This also means that there’s a lot of strategy and thinking that needs to go into capital calls.  For example, when you’re first starting to raise money and have very little money committed – say $1m – it can be tempting to call 50% of the money right away to start investing $500k into a couple of deals.  However, as you continue to raise, subsequent investors will be required to catch up to that 50% called amount.  Let’s say you round up another $6m in capital; this means that all of a sudden, you have $3m that you’re automatically calling to catch up to the proportionate amount that the first set of investors contributed.  And if you’re writing small checks out of your fund, much of that $3m will then just sit around in your bank account, not earning interest, and will negatively affect your rate of return.  Instead of doing a capital call, loaning your fund money is a way to ensure that you don’t have capital just sitting around in your bank and counting against your rate of return.

There are bank loans you can get once you are fully closed and up and running, but very few banks will loan you money in the very beginning when you have raised nothing – hah.

3e. And even if your fund does well, you still make very little money at the end of 10 years!

First, most VC funds are failures.  In fact, much like startups, I’ve heard that 9 in 10 VCs will not even get to 1x returns!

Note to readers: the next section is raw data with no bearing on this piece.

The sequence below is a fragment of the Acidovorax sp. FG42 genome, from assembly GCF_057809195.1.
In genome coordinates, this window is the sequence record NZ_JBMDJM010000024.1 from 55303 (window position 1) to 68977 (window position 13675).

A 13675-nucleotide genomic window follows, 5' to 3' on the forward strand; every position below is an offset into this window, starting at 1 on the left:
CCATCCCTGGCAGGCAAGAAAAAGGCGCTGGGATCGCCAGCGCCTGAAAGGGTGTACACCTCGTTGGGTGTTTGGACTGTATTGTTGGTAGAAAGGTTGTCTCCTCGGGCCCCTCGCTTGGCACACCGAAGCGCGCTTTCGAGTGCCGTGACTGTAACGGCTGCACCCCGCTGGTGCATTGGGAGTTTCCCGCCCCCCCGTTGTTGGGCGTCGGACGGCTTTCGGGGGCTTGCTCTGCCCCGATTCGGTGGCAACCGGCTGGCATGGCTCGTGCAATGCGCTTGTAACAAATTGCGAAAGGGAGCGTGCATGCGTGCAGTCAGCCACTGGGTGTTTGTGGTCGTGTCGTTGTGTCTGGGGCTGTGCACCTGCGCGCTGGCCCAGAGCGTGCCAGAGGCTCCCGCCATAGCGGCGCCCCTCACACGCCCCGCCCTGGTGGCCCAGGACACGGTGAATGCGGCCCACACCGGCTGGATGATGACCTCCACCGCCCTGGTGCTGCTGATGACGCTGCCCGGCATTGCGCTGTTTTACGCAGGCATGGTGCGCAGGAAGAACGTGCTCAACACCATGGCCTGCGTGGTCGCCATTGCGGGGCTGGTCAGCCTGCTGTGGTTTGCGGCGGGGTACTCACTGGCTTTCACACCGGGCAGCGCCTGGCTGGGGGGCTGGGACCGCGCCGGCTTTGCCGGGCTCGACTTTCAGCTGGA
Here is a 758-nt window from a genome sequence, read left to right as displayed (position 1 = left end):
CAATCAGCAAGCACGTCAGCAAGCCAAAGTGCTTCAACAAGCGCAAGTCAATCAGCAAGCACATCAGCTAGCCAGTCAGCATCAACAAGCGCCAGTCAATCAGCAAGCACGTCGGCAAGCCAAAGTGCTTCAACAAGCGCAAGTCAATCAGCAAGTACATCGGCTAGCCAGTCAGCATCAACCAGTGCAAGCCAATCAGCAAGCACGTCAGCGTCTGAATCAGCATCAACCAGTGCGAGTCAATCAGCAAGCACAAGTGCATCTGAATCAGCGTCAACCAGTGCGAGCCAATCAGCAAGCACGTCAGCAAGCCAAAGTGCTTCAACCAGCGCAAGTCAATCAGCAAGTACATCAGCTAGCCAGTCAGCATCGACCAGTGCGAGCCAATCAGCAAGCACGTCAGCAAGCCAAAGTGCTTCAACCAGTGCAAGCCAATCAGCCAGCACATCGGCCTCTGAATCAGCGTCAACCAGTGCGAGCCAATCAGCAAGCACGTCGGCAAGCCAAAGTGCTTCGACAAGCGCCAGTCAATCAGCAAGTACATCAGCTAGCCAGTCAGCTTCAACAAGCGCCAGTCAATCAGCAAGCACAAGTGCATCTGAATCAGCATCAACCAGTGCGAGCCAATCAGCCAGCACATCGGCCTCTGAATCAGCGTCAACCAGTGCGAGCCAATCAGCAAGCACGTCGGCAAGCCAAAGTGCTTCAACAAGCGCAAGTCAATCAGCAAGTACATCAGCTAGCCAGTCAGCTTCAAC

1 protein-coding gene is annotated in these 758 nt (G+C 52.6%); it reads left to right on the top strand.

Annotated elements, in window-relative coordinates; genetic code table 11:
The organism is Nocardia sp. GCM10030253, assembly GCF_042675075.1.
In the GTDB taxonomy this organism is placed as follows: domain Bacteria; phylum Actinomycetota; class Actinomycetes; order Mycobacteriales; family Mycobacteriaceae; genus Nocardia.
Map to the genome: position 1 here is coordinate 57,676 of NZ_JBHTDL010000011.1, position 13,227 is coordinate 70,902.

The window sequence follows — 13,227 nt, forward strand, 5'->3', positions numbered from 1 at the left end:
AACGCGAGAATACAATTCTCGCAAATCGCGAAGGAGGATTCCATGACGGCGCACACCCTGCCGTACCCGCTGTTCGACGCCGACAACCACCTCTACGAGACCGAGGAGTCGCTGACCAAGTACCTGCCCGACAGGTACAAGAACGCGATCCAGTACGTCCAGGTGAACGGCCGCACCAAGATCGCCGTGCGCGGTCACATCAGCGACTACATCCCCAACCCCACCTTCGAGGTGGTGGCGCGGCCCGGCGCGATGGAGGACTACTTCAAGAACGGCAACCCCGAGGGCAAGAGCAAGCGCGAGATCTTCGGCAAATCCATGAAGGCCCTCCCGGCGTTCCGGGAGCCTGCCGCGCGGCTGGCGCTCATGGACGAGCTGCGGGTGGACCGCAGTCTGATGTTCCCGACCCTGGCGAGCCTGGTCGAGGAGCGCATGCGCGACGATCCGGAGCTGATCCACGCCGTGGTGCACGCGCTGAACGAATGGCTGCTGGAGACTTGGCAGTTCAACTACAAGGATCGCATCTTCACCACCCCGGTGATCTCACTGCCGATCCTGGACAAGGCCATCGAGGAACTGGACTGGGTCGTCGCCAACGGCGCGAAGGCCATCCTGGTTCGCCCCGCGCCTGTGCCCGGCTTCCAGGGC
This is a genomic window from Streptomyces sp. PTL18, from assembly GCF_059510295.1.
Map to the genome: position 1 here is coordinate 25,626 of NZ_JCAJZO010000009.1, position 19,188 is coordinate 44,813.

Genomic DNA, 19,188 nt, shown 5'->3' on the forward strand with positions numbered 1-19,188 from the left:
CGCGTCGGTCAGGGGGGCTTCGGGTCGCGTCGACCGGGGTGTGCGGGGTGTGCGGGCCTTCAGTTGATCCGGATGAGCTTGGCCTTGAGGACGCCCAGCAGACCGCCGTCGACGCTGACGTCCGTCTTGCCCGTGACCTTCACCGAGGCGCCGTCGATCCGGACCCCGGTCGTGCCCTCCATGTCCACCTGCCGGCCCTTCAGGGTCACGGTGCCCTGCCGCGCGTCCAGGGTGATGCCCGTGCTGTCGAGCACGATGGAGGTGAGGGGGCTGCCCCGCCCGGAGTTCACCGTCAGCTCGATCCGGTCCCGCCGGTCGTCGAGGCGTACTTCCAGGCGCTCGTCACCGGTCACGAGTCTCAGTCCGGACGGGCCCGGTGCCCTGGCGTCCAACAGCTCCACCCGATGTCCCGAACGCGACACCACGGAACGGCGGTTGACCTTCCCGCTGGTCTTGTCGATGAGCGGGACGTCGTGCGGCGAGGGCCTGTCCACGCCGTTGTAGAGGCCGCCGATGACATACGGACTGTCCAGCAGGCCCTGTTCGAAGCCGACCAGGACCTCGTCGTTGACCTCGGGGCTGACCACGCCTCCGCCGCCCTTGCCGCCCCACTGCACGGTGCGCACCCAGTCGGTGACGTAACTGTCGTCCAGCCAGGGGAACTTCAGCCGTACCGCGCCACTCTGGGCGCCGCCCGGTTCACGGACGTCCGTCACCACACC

But, if you happen to be in the lucky 10%, there’s a range even here.  The “gold standard” for profitable VCs is a “3x return” benchmark.  If you’re above it, you’re considered excellent.  This is very hard to do.  Just getting into the profitable category is an accomplishment in itself.

Let’s suppose for a moment that your fund is excellent (because we all believe that our funds are excellent), and let’s say that we return 5x on our fund. On a $10m fund, a 5x fund return means the fund will return $50m.  Using a standard 20% carry formula, and after returning most of the gains to the fund’s investors, it means that the team will receive $8m.  If you have 2 managing partners, that’s $4m per person – but 10 years later.  Considering that you’ll make no salary for much of that time, there are many other professional, tech, and established VC jobs at big Sand Hill firms that will make you more money or the same amount of money on salary alone (not including benefits or stock) with greater certainty.  You don’t have to be a 90%+ performer as a Director of Product at Google to accomplish the same outcome as an exceptional micro VC manager.  Think about that – you risk so much, much like a startup, but your upside is equivalent to working a steady job at Google for 10 years!

For all of these reasons, microfund managers who are able to raise more money on subsequent funds end up doing so because for the same amount of work and risk, you’d much rather be paid more in salary and in carried interest later.

4. You should love fundraising.

I think most people think that, as a VC, you spend most of your time looking at deals.  The breakdown of a given week for me is something like:

  • 50% fundraising-related (preparation of materials , meeting potential future investors, networking, etc.)
  • 20% marketing-related (content, speaking, etc.)
  • 5% ops (legal, audit, accounting, deal docs, etc)
  • 15% looking at deals (talking with co-investors and referrers, emailing with founders, looking at decks, talking with founders)
  • 10% working with portfolio companies